The real world lineage is in the keeping of the name. Some names get recycled for a while, then fade; some endure. But you're right that the Trek idea of passing those names to better ships isn't real world practice.
As for the flagship thing, that's fanon and writer confusion about what a flagship is. Yes, the D is referred to as such, in the meaning of Starfleet's prime showboat, but it doesn't mean it's an admiral's command ship. Essentially, Pike seems to have commanded a Galaxy Exploration cruiser, Kirk commanded an Independent Duty cruiser (meaning he was available to any command of Starfleet, but patrolled wherever he pleased on his own initiative until such a command called on his services), and Picard did the same with a bigger, showier ship where "explorer" replaced "cruiser" as the designation. So fans and writers tend to assume that at least the 1701-A had that status, and that it must
be passed on to any ship named Enterprise-any bloody letter.
My first exposure to wikipedia was reading the article on the USN carrier, and some idiot had edited it to say that after the ship's heroics in WWII, the US Navy had made a regulation declaring that there would always be an Enterprise, and that it would be the flagship of the navy!
On the Fleet Captain issue, I personally like it. One possible justification is that, like Commodore, it no longer refers to an actual rank, but rather to a position. So a Fleet Captain might be what we call a Tycom today (Type Commander). A Tycom doesn't command a ship. They manage all ships of a class. They make the decisions on what changes may be made, when yard periods are needed, what maintenance is required, what materials may be used, etc. If a captain wants a new door in a given location, and the old door replaced with a bulkhead, the Tycom has to approve it, or he's not allowed to make the change. So a captain who gets a Tycom billet is referred to as a Fleet Captain, just as a captain in charge of a squadron is a Commodore.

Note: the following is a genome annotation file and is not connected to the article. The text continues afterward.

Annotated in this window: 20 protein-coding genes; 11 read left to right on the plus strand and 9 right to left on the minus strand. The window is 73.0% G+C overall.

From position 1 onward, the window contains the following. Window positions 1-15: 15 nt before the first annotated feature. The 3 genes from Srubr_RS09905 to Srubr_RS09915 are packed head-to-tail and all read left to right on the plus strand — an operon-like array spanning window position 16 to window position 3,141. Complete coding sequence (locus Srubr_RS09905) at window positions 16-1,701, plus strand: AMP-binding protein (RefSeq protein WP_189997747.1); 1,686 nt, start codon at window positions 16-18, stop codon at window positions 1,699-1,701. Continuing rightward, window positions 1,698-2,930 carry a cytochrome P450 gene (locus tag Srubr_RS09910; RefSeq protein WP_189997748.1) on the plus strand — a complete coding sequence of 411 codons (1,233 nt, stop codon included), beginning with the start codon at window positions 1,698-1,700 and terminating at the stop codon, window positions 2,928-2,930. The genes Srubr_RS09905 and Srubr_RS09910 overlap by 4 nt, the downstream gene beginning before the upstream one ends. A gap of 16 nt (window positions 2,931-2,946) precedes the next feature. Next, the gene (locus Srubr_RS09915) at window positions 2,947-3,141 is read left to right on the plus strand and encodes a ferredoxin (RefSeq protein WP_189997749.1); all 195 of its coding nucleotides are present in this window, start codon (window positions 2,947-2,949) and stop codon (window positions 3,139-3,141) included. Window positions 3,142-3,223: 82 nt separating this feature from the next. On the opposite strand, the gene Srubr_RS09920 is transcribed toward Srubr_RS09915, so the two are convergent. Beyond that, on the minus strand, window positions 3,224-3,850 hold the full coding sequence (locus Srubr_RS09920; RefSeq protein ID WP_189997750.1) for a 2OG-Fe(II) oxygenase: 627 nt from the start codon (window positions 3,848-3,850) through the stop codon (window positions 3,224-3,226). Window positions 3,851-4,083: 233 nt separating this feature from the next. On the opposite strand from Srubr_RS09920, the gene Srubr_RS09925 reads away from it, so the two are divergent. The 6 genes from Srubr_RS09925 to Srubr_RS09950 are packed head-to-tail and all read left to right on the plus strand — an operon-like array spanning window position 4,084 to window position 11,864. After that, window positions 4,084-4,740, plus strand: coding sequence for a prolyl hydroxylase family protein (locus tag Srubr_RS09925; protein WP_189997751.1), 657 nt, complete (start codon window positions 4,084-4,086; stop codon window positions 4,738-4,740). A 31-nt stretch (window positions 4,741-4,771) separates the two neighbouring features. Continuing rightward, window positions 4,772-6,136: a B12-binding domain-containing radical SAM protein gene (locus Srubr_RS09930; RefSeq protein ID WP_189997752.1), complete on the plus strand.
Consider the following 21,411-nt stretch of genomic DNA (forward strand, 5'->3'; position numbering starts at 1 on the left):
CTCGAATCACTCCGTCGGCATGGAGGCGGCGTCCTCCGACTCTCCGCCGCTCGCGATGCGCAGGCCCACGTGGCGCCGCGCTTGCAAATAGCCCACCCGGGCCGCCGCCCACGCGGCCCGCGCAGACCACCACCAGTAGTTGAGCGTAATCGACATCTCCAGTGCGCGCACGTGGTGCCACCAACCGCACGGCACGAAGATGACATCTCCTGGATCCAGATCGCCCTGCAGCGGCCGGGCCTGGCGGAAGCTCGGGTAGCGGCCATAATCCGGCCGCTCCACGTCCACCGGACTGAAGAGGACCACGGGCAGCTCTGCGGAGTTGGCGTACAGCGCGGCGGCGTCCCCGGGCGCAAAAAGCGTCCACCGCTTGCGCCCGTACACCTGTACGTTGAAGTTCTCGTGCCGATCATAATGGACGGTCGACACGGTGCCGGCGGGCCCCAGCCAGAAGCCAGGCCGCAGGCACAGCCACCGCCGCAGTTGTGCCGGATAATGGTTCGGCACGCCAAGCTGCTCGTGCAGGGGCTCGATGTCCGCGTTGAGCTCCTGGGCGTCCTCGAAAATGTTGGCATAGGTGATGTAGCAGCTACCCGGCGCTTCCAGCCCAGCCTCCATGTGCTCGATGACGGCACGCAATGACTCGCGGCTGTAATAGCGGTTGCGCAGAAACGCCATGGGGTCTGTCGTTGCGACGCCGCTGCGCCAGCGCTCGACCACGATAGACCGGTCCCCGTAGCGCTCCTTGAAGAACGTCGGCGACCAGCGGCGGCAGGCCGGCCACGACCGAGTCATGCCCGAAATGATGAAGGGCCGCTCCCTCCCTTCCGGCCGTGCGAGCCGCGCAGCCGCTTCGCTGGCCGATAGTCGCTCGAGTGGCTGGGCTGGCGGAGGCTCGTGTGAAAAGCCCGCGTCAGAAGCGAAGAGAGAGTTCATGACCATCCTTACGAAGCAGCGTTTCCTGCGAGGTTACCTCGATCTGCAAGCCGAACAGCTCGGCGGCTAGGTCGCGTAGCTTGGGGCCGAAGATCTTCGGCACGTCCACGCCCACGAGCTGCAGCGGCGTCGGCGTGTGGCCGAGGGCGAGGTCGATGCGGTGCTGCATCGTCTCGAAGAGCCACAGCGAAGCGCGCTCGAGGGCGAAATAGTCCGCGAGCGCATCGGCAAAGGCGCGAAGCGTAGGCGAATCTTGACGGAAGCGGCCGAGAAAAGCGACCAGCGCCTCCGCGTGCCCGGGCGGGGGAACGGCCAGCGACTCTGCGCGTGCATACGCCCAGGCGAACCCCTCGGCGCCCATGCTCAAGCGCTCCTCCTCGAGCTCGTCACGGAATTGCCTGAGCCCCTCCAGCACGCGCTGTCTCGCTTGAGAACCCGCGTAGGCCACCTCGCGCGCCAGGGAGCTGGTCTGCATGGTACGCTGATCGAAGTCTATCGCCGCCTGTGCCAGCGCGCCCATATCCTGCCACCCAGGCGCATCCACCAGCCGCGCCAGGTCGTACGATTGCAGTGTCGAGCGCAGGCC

In my own fiction, I do use the rank as an often bypassed intermediary to flag rank - occasionally someone is made a fleet captain to improve their seniority over their fellows, more often they get it as a sign that they're too much of a cowboy to ever be allowed to make flag rank. Otherwise, the majority of captains either retire or become admirals without ever stopping off as fleet captains. But that's just my take on it.